after thinking about it a bit, i had an idea, i think a taracotta plant pot, you know the big round redish brown ones? and the draining tray would make a perfect subsitute for a clay baker thing, or dutch oven, and the best part you may have laying around you garage... though i would clean it first. its perfect though, i think it perfectly could replicate a hearth inside your oven and since its clay, it can take the heat, justplug up the hole on top with a smooth, round rock (clean too)... or dont worry about iti havent tried it yet, but only because we still have a plant living in ours. and the best part is the whole rig is a heck of a lot cheaper than clay baker thingies and dutch ovens, id guess this whole setup would cost $10-15 tops...
RAR!!!
Reply
RAR!!!
Reply
post #12 of 16
Thread Starter 
Before you use a clay pot you will need to test it to make sure that it is lead-free; there are inexpensive lead test kits available for sale at most hardware stores.

I've been doing a few Google searches on the subject; the clay pots are said to work very well just beware of pots with lead in them.
Betty
"People sleep peaceably in their beds at night only because rough men stand ready to do violence on their behalf" - George Orwell.

"What we do, more than anything we say, reveals what we truly value the most." - An Unknown Soldier
Reply
"People sleep peaceably in their beds at night only because rough men stand ready to do violence on their behalf" - George Orwell.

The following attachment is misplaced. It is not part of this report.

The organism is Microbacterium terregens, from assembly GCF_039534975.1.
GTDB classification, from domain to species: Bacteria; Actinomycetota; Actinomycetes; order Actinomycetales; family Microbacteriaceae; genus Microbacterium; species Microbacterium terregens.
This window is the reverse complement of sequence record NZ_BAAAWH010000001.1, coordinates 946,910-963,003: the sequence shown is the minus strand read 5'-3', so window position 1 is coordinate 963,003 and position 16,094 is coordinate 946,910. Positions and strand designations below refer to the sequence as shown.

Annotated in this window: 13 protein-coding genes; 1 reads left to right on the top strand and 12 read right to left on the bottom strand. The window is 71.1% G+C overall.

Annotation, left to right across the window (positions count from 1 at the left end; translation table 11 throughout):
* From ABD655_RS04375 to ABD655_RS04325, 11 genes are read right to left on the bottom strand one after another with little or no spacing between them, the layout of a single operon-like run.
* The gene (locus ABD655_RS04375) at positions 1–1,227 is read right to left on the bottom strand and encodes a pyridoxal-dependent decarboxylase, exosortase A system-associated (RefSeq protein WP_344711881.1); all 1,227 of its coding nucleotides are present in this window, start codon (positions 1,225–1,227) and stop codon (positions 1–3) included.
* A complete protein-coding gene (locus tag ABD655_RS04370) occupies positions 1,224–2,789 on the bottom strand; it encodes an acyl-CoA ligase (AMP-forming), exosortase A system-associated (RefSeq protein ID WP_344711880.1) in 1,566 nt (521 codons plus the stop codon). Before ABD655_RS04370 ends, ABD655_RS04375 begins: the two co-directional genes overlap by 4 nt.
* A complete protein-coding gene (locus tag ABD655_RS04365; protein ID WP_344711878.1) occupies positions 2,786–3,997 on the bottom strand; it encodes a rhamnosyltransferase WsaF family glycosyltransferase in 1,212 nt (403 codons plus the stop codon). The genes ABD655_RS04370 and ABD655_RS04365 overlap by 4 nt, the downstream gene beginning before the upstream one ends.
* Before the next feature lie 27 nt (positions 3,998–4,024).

"What we do, more than anything we say, reveals what we truly value the most." - An Unknown Soldier
Reply
post #13 of 16
but the lead is what gives it that great taste!!!:lol:

good point, i didnt think of that one...
RAR!!!
Reply
RAR!!!
Reply
post #14 of 16
I am making this bread almost every other day... it is so delicious and reminds me of the bread I used to have in Romania (my original home). It is so easy to make and great especially if you are a busy person as I am (two jobs, but still cooking and baking) and now I make a lot of it for friends and family that are in love with it.


I would show you photos with my bread, but maybe later on.
post #15 of 16
Betty,

Every time I make the bread... I use a glass pot (resistant to high temperatures) and I always preheat the oven and the pot with the lid at 500 F. When it is hot I take it out, I put on the bottom of the pot some parchment paper (to prevent sticking - it happened before) then I drop in the pot about 1/2 cup of water and the dough. I cover and back in the oven. It always rises at least double in size in the oven. I let it bake for 35 min with the lid and then 15 min without the lid.

Truth is that i usually double the recipe as my pot is pretty large.

But it always came out great.
post #16 of 16
Thread Starter 
Thank you Talida I'll give this a try and see if I can get it to work better for me. I don't have a large glass pot but I have a stainless steel one that I'm going to try out with the water. I'll let you know how it turns out.
Betty
"People sleep peaceably in their beds at night only because rough men stand ready to do violence on their behalf" - George Orwell.

"What we do, more than anything we say, reveals what we truly value the most." - An Unknown Soldier
Reply
"People sleep peaceably in their beds at night only because rough men stand ready to do violence on their behalf" - George Orwell.

"What we do, more than anything we say, reveals what we truly value the most." - An Unknown Soldier
Reply
New Posts  All Forums:Forum Nav:
  Return Home
  Back to Forum: Pastries & Baking